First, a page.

Industry’s Ability to Predict Loss Drives Auto Insurance Rates Lower: I.I.I.

Regulators Have Consistently Backed Actuarially Sound Underwriting, Says the I.I.I.

TALLAHASSEE, FL, February 9, 2007 � Florida�s auto insurance market is highly competitive because insurers have the ability to incorporate into their pricing decisions a broad range of actuarially sound underwriting factors, including a policyholder�s occupation and education, according to the Insurance Information Institute (I.I.I.).

In testimony delivered today to the Florida Office of Insurance Regulation, Dr. Robert P. Hartwig, president and chief economist of the I.I.I., said, �All underwriting factors used by auto insurers, including occupation and education, have been actuarially demonstrated to enhance the insurer�s ability to predict loss.�

In his testimony, Hartwig cited a June 2006 Maryland Insurance Administration study, which looked at an insurer�s use of occupation and education when pricing their auto insurance policies. The administration found that these factors are actuarially predictive of loss and are not unfairly discriminatory.

�Restrictions in actuarially valid underwriting criteria would lead to more uncertainty and less competition, higher prices and growth in auto insurance markets of last resort,� Hartwig said.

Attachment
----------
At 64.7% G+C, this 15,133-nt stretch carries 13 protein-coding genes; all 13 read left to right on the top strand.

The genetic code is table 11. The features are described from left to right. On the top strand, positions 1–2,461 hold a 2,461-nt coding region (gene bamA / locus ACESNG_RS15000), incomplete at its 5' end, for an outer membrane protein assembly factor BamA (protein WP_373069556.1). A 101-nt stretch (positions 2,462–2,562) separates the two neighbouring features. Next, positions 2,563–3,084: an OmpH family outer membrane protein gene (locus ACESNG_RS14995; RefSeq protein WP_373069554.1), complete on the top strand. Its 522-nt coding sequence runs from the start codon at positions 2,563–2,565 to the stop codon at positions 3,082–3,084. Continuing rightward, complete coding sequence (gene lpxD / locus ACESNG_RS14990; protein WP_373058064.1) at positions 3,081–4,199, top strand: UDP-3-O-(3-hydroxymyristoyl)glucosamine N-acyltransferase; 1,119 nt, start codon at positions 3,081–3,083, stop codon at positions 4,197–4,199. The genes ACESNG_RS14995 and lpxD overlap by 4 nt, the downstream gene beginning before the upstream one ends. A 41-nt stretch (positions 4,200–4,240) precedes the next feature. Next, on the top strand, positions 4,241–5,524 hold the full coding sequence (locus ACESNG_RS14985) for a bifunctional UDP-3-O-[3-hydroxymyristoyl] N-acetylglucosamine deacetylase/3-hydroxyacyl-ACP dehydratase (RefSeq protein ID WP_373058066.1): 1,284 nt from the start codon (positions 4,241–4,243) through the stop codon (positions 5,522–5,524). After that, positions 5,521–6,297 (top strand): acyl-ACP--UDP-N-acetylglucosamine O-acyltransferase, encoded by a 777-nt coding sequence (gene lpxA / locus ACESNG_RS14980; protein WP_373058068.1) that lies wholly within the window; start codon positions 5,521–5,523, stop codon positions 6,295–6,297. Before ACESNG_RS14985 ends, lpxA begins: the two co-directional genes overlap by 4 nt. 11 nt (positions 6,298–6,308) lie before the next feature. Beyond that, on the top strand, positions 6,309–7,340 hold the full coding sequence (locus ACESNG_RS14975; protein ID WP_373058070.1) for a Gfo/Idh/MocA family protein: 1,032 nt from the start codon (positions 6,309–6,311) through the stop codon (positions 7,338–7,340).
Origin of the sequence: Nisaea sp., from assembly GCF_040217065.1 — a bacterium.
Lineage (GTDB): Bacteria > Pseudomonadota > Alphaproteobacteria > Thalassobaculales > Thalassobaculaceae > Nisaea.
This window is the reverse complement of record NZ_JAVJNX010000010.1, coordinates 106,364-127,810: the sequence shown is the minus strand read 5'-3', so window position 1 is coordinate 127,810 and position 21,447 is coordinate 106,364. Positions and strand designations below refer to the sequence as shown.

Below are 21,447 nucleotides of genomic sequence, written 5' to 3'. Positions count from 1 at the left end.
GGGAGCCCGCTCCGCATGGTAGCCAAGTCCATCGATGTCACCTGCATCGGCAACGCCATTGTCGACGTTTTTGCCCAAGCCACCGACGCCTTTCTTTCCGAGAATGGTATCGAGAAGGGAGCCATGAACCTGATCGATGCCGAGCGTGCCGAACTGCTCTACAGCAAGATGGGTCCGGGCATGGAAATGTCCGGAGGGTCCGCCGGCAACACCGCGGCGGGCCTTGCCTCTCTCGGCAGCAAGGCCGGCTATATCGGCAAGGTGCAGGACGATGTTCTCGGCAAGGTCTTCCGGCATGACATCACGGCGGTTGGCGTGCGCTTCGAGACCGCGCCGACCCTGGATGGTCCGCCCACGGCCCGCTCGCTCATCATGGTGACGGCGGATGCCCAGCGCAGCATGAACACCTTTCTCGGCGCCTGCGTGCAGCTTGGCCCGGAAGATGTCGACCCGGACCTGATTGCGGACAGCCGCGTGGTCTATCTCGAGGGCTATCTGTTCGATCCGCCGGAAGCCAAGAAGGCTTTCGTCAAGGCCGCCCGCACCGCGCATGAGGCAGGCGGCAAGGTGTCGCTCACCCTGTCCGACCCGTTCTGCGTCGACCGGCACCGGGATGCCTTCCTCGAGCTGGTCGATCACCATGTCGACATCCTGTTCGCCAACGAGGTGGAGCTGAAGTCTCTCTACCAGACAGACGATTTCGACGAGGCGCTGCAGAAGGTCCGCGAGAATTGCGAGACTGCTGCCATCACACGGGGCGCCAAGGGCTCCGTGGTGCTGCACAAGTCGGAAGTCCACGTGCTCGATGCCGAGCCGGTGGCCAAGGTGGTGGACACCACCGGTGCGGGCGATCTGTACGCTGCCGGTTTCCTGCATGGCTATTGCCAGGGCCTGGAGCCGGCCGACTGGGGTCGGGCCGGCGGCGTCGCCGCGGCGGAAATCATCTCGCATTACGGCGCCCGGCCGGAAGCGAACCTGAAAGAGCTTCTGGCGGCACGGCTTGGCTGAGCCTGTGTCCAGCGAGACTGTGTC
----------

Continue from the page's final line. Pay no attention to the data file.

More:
New Jersey�s Department of Banking and Insurance also approved an insurer�s request to use occupation and education as part of its auto insurance underwriting criteria in 2004, Hartwig noted.

Most auto insurers base price on factors such as the type of vehicle the policyholder owns, how many miles they drive, his or her driving record and the community in which a policyholder resides. Occupation and education are also important predictors of loss.

�No single factor determines eligibility for coverage or the premium charged,� Hartwig added. �In fact insurers simultaneously employ up to 20 or more risk factors.�

Risk or cost-based pricing also enhances competition, according to Hartwig. �To the extent insurers can employ actuarially valid underwriting criteria to better predict future loss, uncertainty is reduced,� he said. �Reducing uncertainty leads to more competition among insurers, more choices for consumers and lower average costs.�

According to the I.I.I., the average driver in the U.S. will pay less for auto insurance premiums in 2007 than he or she did in 2006, the first year-to-year drop since 1999; the favorable trend is tied in part to a competitive marketplace in almost all 50 U.S. states.

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The I.I.I. is a nonprofit, communications organization supported by the insurance industry.